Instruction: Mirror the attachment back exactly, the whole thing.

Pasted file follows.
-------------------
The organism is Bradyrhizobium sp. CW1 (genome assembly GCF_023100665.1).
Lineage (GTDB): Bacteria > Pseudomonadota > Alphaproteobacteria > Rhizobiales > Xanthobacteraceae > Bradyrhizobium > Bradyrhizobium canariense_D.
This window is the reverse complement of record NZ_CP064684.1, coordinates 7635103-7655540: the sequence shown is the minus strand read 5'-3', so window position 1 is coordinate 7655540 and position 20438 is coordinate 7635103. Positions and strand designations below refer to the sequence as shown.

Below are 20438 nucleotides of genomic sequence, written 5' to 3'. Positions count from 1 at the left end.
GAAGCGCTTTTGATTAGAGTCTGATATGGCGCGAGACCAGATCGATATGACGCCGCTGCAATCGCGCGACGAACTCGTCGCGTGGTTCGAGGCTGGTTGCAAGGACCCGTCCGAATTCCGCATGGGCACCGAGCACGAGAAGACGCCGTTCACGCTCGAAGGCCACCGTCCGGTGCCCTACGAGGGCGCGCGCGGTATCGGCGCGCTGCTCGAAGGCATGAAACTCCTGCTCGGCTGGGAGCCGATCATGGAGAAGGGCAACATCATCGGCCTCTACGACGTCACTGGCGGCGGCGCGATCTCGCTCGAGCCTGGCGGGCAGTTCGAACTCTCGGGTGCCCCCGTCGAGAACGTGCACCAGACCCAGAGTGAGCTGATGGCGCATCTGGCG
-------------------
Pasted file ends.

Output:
The organism is Bradyrhizobium sp. CW1 (genome assembly GCF_023100665.1).
Lineage (GTDB): Bacteria > Pseudomonadota > Alphaproteobacteria > Rhizobiales > Xanthobacteraceae > Bradyrhizobium > Bradyrhizobium canariense_D.
This window is the reverse complement of record NZ_CP064684.1, coordinates 7635103-7655540: the sequence shown is the minus strand read 5'-3', so window position 1 is coordinate 7655540 and position 20438 is coordinate 7635103. Positions and strand designations below refer to the sequence as shown.

Below are 20438 nucleotides of genomic sequence, written 5' to 3'. Positions count from 1 at the left end.
GAAGCGCTTTTGATTAGAGTCTGATATGGCGCGAGACCAGATCGATATGACGCCGCTGCAATCGCGCGACGAACTCGTCGCGTGGTTCGAGGCTGGTTGCAAGGACCCGTCCGAATTCCGCATGGGCACCGAGCACGAGAAGACGCCGTTCACGCTCGAAGGCCACCGTCCGGTGCCCTACGAGGGCGCGCGCGGTATCGGCGCGCTGCTCGAAGGCATGAAACTCCTGCTCGGCTGGGAGCCGATCATGGAGAAGGGCAACATCATCGGCCTCTACGACGTCACTGGCGGCGGCGCGATCTCGCTCGAGCCTGGCGGGCAGTTCGAACTCTCGGGTGCCCCCGTCGAGAACGTGCACCAGACCCAGAGTGAGCTGATGGCGCATCTGGCG